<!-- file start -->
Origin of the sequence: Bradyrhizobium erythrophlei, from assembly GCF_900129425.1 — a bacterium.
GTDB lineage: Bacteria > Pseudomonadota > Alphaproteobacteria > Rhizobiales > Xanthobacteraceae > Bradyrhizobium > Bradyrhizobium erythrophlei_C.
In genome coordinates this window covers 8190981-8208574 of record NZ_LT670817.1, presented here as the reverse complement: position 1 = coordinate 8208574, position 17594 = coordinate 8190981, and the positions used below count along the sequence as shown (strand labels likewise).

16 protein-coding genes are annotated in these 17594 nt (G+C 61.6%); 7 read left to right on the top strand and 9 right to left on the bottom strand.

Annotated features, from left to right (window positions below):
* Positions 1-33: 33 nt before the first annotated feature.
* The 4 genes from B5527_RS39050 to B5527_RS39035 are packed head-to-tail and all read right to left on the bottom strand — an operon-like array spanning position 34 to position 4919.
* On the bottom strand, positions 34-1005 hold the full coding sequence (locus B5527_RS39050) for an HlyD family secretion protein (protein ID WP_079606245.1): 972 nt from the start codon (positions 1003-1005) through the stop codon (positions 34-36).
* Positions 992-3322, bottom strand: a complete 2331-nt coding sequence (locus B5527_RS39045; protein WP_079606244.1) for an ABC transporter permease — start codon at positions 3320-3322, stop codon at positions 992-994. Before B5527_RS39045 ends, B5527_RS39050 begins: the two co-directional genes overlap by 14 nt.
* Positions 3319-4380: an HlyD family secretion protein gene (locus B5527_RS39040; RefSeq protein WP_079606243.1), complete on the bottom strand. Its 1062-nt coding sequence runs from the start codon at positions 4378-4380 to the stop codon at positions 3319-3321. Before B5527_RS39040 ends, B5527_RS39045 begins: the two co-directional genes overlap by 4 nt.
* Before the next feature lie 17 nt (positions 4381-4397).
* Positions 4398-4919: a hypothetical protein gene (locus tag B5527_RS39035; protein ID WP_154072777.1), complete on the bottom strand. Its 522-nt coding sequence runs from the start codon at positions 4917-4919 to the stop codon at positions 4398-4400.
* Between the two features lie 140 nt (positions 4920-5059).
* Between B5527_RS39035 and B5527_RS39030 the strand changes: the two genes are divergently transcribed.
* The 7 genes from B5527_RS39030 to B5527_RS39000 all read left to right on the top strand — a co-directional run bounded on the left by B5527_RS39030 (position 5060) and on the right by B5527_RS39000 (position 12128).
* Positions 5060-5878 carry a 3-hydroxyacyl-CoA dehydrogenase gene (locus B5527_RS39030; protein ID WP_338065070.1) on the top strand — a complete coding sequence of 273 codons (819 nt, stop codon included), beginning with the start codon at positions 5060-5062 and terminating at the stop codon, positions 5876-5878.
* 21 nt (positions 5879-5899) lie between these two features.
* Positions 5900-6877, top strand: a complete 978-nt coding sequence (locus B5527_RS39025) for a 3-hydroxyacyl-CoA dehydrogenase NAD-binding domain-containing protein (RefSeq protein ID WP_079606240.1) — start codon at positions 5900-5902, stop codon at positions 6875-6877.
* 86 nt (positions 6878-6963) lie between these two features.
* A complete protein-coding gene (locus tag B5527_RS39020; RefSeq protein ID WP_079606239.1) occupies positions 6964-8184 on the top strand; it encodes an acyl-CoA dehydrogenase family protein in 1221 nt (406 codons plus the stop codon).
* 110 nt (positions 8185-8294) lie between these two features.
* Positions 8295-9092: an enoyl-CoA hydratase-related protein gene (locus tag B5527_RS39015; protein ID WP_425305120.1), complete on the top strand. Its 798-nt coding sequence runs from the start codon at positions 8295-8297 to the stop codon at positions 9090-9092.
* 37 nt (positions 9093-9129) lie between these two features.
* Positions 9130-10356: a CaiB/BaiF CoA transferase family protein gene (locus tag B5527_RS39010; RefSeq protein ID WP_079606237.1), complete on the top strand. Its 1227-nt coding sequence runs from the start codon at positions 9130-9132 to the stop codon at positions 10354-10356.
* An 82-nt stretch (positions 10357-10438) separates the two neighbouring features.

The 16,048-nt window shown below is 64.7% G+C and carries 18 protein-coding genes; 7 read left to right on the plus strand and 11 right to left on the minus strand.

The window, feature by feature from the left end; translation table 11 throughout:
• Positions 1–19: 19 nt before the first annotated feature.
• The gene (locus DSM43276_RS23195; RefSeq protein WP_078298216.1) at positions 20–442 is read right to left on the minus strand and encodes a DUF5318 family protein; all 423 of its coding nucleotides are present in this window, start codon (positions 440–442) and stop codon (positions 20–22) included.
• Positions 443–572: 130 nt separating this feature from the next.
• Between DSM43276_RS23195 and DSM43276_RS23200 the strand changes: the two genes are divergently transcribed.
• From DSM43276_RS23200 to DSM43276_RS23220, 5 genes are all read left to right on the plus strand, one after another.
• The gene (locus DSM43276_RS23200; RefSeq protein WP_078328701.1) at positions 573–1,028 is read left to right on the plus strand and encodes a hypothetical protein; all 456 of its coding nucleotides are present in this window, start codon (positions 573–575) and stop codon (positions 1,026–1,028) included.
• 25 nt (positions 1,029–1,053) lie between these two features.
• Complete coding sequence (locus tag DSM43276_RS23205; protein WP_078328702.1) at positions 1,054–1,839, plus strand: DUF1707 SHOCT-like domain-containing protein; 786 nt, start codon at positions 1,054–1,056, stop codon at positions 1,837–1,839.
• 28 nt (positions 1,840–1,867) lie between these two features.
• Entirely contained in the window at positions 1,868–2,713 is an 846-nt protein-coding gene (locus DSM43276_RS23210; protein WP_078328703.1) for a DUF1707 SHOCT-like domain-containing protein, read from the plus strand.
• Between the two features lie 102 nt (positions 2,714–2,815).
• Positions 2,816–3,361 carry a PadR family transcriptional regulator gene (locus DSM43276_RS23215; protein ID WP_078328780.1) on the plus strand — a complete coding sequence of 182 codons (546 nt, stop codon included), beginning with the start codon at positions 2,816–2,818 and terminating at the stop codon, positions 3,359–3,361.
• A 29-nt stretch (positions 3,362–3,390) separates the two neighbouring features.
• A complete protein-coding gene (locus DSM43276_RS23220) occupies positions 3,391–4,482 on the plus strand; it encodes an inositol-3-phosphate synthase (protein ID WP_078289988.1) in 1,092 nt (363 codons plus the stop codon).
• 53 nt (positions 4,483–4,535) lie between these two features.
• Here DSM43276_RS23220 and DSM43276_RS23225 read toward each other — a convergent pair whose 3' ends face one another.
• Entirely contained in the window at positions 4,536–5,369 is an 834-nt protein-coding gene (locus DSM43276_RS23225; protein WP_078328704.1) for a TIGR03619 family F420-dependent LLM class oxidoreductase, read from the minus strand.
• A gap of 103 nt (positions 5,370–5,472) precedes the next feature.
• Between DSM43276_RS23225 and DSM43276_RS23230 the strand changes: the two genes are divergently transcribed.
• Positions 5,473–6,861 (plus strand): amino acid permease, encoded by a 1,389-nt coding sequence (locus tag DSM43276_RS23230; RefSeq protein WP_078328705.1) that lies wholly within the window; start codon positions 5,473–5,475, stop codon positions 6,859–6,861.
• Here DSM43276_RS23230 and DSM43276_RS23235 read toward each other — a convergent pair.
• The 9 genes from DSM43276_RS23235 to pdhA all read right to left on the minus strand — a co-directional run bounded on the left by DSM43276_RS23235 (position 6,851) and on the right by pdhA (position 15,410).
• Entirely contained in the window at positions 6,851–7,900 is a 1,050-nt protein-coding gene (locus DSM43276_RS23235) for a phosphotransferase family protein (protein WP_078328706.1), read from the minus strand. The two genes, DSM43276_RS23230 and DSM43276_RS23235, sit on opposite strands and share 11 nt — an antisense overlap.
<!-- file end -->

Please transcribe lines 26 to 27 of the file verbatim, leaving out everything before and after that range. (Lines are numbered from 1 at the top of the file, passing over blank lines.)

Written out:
The 16,048-nt window shown below is 64.7% G+C and carries 18 protein-coding genes; 7 read left to right on the plus strand and 11 right to left on the minus strand.

The window, feature by feature from the left end; translation table 11 throughout: